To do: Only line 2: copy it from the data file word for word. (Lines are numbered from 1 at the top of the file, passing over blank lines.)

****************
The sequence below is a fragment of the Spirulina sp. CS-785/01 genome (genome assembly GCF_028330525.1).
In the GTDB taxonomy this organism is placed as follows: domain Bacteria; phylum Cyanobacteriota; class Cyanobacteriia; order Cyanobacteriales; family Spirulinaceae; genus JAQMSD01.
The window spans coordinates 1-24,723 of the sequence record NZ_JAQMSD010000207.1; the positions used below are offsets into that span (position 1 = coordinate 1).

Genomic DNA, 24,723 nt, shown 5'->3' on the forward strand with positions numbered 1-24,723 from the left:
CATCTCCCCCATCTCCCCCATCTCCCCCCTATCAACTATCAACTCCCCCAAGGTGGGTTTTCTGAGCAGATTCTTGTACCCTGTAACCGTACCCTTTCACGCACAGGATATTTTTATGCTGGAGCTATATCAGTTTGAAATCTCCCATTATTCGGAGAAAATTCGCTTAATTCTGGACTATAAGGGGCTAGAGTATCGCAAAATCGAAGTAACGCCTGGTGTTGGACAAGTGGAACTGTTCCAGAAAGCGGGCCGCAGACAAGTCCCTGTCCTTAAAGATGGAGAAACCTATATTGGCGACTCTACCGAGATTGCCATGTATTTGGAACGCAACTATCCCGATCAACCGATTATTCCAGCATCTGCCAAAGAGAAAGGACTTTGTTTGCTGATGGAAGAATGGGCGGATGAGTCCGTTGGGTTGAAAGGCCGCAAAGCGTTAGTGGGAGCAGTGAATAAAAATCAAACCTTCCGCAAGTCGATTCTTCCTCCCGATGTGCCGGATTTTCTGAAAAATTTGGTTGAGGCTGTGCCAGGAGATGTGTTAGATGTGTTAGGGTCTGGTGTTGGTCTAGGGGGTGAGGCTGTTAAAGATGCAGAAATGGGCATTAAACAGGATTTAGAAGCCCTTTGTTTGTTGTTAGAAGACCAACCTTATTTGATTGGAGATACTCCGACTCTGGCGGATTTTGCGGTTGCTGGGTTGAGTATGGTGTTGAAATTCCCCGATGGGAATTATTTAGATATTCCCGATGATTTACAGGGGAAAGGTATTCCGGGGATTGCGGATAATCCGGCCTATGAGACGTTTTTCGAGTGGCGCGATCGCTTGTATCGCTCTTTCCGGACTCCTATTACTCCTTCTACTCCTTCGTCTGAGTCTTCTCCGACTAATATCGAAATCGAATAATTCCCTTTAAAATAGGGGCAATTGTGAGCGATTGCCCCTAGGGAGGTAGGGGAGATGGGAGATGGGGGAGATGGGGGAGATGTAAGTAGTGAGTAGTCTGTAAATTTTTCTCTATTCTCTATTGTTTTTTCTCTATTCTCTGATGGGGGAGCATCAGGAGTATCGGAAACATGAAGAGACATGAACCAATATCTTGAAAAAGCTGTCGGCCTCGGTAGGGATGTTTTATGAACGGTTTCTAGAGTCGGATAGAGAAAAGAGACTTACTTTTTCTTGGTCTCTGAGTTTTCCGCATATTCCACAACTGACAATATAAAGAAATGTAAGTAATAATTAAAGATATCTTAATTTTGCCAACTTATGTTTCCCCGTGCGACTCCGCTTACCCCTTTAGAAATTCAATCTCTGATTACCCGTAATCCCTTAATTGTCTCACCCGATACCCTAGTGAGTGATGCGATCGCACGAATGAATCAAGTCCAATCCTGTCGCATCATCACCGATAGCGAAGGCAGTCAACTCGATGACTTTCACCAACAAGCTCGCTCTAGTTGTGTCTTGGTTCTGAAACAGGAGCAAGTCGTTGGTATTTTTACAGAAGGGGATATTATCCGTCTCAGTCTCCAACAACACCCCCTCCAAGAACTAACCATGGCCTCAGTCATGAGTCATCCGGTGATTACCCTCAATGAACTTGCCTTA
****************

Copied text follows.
In the GTDB taxonomy this organism is placed as follows: domain Bacteria; phylum Cyanobacteriota; class Cyanobacteriia; order Cyanobacteriales; family Spirulinaceae; genus JAQMSD01.